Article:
Cathy Cruz Marrero was texting while walking in the Berkshire Mall in Reading, Pennsylvania, when she tumbled headfirst into a water fountain, getting completely drenched. Her pratfall was caught by the mall’s surveillance video and then posted on YouTube, where it has been viewed almost 2 million times.
Consider the father of three young children I knew who died instantly while texting and driving. Such examples (there is a crash in the U.S. about every 30 seconds due to drivers using cell phones and texting) underscore an unsettling narrative of presence and absence in the de facto public square—screens—where intense focus on a small screen vies with the surrounding live parade of people and cars.
As we become present with those no longer in our physical environments through phone calls, emails, and texts, we are bathed in contradictions. We can now be present in so many places in so many ways via so many things that think that it is instructive (not to mention ironic) that where we are can be divorced from presence; and presenting ourselves does not equate to being present.
Being actually present for important interactions is becoming rarer. A market research survey conducted by Lab 42 via social networks found that “more than one-third of adults have broken up via Facebook, text messages, or email. And 40 percent of the 550 people surveyed over the age of 18 said they would use technology to break up, if the situation were to arise.”
The word “present” derives from late Latin inpraesent, “face to face,” which came from the act of giving a present—when you gave someone a gift, you brought something into their presence. But now we are in a no-fly zone of moral and emotional distances, even minefields.
Just as athletes alter training regimens to meet new competitive challenges, is “presence training” now necessary in light of ubiquitous sharing technologies such as Pinterest (which Harvard researchers say activate the brain’s neurochemical reward system); or recording technologies from voice-tagging to Google Glass that maintain an endless, running inventory of our individual and collective now; or the text-anywhere-anytime habit of 18- to 29-year-old cellphone owners, who average 87.7 texts daily?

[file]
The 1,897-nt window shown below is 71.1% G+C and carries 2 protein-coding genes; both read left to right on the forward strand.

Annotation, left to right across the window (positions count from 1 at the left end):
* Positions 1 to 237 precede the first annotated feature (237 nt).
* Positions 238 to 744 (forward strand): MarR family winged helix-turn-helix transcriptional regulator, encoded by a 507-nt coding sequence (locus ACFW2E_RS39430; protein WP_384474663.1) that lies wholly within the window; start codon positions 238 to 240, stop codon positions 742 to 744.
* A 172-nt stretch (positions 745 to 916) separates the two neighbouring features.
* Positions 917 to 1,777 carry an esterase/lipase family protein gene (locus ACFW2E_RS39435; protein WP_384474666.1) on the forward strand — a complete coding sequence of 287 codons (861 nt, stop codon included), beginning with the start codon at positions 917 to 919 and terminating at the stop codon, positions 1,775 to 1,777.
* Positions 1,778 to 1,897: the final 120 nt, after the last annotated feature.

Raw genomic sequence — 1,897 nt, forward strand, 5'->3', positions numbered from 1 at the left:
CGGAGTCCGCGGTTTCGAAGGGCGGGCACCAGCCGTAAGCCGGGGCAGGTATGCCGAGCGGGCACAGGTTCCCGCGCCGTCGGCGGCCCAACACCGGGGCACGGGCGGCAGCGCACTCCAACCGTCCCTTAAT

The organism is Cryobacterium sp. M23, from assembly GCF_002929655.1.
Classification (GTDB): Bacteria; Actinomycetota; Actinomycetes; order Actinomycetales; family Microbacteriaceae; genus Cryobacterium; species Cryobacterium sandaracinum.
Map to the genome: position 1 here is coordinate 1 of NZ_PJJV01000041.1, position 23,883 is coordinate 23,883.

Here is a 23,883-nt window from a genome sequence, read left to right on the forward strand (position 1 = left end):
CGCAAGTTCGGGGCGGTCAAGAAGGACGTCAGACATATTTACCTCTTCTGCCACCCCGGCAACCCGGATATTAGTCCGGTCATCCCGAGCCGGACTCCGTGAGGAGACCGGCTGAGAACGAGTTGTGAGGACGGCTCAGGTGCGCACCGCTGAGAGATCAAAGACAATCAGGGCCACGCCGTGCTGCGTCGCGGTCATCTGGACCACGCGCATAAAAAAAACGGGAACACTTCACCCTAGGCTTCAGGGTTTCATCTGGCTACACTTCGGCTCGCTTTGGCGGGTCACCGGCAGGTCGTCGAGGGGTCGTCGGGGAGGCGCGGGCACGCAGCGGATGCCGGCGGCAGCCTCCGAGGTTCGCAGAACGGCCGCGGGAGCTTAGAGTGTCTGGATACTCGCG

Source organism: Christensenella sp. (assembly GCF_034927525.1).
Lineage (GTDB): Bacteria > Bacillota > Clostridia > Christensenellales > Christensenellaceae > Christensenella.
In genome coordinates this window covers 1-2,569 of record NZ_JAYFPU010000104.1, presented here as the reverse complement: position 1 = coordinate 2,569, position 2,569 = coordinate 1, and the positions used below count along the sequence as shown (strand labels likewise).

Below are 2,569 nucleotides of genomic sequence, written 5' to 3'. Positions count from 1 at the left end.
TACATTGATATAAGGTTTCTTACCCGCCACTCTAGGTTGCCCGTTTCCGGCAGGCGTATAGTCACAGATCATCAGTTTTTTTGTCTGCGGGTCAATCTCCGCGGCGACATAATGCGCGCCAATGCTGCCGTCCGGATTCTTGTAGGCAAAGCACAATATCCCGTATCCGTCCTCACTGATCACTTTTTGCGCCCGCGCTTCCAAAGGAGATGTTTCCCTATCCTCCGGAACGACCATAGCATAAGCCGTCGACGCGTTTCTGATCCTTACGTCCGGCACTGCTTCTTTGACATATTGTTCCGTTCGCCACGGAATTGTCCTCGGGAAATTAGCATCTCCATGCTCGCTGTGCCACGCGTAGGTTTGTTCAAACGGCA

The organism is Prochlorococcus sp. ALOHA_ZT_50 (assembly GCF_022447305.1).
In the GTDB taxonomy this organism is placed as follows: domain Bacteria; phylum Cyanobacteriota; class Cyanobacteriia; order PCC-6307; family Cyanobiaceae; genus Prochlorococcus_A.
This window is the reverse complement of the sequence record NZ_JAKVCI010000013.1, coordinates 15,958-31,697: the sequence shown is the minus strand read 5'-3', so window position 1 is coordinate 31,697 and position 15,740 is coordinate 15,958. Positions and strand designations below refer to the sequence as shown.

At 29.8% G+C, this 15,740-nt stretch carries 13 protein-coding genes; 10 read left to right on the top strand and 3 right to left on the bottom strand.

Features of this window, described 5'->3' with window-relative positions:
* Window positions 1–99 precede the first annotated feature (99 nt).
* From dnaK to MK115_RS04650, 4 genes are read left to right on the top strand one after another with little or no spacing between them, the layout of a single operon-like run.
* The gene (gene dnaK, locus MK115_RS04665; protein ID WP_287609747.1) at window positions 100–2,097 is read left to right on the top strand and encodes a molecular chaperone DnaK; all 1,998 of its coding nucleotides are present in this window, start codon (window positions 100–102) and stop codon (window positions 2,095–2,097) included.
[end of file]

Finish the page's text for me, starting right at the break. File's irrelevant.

An example of training the mind to retain rather than lose presence can be found in Richard Davidson’s work, which shows that mindful meditation not only better concentrates attention; it fundamentally rewires how our brains realize presence. As Director of the Waisman Laboratory for Brain Imaging and Behavior and the Laboratory for Affective Neuroscience, and Founder and Chair of the Center for Investigating Healthy Minds at the University of Wisconsin-Madison, Davidson has conducted extensive research on the brains of Buddhist monks, described by some as “Olympic meditators”—people who have spent tens of thousands of hours in contemplative practice. His research underscores neuroplasticity and transformation, the notion that our brains are constantly changing based on where and how we focus.
Recording brain rhythms called gamma oscillations, Davidson discovered a unique kind of neuroplasticity among long-term meditators, particularly those who meditated on compassion: Their gamma oscillations persisted for minutes continuously at very high amplitude, something brain researchers had never reported before. Davidson is still exploring the full implications of these findings, but has stated that focused presence provokes “a quality of clarity of … perception.”
As the territory of cognition is increasingly mapped by apps and gadgets, noise and distraction tag along. Sherry Turkle, director of the MIT Initiative on Technology and Self, is worried that our devices make us more alone, even when we’re together—thereby making us less present with others. Meditation offers survival training, a model for thriving amid the changes and challenges of connected intelligence. Once wired, we can choose to rewire.
Our texts, sexts, emails, updates, posts, commentaries, flames, and games challenge us to consider ourselves strangers in a land grown stranger by the app. We can be both in our bodies living our physical lives and in an instant seemingly be outside those bodies, transporting our physical and digital selves into the captivating wilds of cyberspace. As we digi-dance between face to face and Facebook—between earth and ether—we encounter a renewed choice of presence: Am I not here, or am I not quite there?